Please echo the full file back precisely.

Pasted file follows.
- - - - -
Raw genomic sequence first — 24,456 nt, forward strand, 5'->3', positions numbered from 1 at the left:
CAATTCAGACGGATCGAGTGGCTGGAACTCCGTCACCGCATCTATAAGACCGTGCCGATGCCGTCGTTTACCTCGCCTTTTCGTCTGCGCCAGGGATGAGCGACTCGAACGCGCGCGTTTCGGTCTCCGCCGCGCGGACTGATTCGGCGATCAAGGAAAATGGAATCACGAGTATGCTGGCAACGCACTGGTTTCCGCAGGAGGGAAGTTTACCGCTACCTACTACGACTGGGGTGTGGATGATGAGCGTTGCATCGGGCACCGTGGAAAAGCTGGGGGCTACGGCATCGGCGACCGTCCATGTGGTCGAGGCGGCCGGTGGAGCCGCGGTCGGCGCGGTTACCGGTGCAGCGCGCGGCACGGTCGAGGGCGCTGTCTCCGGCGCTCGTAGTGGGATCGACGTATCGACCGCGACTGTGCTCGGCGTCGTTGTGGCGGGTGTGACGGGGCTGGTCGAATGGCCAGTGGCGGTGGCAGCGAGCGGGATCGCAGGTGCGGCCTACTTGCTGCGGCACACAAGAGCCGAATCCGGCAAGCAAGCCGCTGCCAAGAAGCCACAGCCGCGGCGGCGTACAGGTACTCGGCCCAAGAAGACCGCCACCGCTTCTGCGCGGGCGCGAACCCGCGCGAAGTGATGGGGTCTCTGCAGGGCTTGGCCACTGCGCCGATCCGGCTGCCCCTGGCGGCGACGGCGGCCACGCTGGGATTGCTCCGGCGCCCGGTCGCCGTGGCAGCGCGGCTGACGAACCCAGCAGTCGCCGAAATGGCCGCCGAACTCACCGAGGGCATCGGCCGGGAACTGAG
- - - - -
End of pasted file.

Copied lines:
Raw genomic sequence first — 24,456 nt, forward strand, 5'->3', positions numbered from 1 at the left:
CAATTCAGACGGATCGAGTGGCTGGAACTCCGTCACCGCATCTATAAGACCGTGCCGATGCCGTCGTTTACCTCGCCTTTTCGTCTGCGCCAGGGATGAGCGACTCGAACGCGCGCGTTTCGGTCTCCGCCGCGCGGACTGATTCGGCGATCAAGGAAAATGGAATCACGAGTATGCTGGCAACGCACTGGTTTCCGCAGGAGGGAAGTTTACCGCTACCTACTACGACTGGGGTGTGGATGATGAGCGTTGCATCGGGCACCGTGGAAAAGCTGGGGGCTACGGCATCGGCGACCGTCCATGTGGTCGAGGCGGCCGGTGGAGCCGCGGTCGGCGCGGTTACCGGTGCAGCGCGCGGCACGGTCGAGGGCGCTGTCTCCGGCGCTCGTAGTGGGATCGACGTATCGACCGCGACTGTGCTCGGCGTCGTTGTGGCGGGTGTGACGGGGCTGGTCGAATGGCCAGTGGCGGTGGCAGCGAGCGGGATCGCAGGTGCGGCCTACTTGCTGCGGCACACAAGAGCCGAATCCGGCAAGCAAGCCGCTGCCAAGAAGCCACAGCCGCGGCGGCGTACAGGTACTCGGCCCAAGAAGACCGCCACCGCTTCTGCGCGGGCGCGAACCCGCGCGAAGTGATGGGGTCTCTGCAGGGCTTGGCCACTGCGCCGATCCGGCTGCCCCTGGCGGCGACGGCGGCCACGCTGGGATTGCTCCGGCGCCCGGTCGCCGTGGCAGCGCGGCTGACGAACCCAGCAGTCGCCGAAATGGCCGCCGAACTCACCGAGGGCATCGGCCGGGAACTGAG